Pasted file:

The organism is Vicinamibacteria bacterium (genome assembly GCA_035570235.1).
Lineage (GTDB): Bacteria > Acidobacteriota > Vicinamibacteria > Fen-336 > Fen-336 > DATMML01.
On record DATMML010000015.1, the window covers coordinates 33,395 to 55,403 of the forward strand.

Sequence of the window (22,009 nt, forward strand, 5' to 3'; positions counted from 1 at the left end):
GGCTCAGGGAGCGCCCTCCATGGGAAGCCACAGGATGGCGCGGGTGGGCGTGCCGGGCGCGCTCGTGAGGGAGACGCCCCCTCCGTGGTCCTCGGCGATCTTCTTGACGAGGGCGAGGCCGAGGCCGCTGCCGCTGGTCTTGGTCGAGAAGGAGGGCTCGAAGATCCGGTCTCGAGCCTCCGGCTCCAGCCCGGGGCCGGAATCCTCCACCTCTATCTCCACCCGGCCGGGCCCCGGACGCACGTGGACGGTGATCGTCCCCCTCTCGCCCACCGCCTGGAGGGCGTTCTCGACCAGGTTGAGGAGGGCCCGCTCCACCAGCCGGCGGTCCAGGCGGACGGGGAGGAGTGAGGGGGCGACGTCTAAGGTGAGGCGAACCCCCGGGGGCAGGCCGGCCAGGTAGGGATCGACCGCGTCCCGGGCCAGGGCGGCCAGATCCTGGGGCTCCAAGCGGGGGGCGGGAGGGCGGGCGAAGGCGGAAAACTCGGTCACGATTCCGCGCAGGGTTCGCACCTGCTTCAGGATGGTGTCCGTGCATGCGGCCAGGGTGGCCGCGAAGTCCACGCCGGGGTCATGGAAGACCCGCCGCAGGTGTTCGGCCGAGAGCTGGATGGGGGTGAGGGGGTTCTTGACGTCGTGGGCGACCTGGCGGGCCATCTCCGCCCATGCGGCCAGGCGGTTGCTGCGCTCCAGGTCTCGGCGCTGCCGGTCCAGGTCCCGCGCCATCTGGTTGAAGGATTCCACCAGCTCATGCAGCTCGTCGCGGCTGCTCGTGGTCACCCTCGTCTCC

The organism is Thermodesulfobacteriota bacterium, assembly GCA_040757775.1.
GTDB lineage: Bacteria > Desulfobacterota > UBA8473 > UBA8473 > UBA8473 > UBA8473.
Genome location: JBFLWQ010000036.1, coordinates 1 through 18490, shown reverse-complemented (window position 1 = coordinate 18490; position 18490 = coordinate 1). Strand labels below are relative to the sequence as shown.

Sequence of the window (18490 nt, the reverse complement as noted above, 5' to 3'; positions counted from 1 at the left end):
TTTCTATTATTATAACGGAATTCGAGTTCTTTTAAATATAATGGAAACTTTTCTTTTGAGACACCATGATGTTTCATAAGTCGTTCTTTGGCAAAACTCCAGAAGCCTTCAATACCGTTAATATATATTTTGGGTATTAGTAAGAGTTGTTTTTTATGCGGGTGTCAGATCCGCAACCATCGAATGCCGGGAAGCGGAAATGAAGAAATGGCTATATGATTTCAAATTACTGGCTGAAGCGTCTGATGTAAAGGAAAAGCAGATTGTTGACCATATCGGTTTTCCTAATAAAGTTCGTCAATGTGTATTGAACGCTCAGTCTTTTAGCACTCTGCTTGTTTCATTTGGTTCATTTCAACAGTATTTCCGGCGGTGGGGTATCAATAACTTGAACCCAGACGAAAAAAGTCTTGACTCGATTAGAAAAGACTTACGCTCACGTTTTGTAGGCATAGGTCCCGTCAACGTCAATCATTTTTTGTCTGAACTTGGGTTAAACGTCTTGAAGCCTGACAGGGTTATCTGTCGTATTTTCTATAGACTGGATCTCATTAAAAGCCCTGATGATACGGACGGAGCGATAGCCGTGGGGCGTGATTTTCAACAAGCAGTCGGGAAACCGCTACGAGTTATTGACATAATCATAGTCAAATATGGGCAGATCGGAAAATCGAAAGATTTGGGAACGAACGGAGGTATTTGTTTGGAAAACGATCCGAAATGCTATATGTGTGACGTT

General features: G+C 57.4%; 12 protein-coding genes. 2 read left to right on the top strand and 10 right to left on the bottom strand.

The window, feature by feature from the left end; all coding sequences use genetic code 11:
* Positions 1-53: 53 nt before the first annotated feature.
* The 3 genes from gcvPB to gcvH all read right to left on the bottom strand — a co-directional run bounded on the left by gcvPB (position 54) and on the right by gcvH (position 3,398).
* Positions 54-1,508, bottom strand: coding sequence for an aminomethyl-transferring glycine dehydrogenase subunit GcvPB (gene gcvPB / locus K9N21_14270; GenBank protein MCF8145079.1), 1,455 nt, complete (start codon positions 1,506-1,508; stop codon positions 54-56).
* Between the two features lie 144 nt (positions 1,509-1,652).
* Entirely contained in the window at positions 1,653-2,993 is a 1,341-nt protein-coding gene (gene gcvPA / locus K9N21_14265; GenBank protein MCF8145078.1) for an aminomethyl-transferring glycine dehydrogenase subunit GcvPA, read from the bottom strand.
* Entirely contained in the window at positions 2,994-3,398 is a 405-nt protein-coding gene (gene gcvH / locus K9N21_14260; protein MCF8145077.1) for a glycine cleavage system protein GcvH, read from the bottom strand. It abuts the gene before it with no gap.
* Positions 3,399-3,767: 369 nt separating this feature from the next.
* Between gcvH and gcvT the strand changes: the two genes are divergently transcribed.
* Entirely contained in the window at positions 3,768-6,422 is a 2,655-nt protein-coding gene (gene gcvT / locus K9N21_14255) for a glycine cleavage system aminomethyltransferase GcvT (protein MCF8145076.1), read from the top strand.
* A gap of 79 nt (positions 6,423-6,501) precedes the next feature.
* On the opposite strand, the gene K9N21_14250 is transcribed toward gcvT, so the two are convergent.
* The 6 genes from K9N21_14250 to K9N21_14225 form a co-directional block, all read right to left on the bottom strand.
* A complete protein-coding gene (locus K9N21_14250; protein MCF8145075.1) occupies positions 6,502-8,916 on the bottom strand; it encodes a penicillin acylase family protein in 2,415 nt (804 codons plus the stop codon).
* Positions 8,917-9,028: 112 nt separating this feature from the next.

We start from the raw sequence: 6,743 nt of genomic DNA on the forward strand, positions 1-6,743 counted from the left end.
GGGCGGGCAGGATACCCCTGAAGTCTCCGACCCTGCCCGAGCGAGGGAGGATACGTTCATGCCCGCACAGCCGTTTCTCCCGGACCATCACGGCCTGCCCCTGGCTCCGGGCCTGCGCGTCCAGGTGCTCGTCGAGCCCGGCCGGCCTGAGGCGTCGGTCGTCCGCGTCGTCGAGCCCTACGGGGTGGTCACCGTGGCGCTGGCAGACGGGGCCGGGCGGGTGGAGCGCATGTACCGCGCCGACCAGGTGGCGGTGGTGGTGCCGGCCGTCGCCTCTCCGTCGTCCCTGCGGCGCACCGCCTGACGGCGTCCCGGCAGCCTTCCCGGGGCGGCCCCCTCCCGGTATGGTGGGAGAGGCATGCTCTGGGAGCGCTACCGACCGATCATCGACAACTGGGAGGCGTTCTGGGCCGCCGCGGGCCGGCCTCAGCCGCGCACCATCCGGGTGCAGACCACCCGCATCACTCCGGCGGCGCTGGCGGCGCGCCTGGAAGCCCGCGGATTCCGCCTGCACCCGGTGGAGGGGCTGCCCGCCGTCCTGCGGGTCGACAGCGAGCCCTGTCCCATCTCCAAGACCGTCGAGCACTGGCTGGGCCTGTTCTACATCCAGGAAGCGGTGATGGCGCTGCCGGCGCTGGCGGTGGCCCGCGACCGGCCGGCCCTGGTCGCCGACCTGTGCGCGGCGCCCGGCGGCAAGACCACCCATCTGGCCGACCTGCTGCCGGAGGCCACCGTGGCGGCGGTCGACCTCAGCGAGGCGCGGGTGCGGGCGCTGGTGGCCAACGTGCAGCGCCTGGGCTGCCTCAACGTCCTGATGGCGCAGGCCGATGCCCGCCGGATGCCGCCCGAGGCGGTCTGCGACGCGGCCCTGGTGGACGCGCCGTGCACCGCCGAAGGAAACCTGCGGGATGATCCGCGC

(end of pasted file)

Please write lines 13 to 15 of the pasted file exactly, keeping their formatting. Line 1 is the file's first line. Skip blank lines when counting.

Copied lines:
* Positions 1-53: 53 nt before the first annotated feature.
* The 3 genes from gcvPB to gcvH all read right to left on the bottom strand — a co-directional run bounded on the left by gcvPB (position 54) and on the right by gcvH (position 3,398).
* Positions 54-1,508, bottom strand: coding sequence for an aminomethyl-transferring glycine dehydrogenase subunit GcvPB (gene gcvPB / locus K9N21_14270; GenBank protein MCF8145079.1), 1,455 nt, complete (start codon positions 1,506-1,508; stop codon positions 54-56).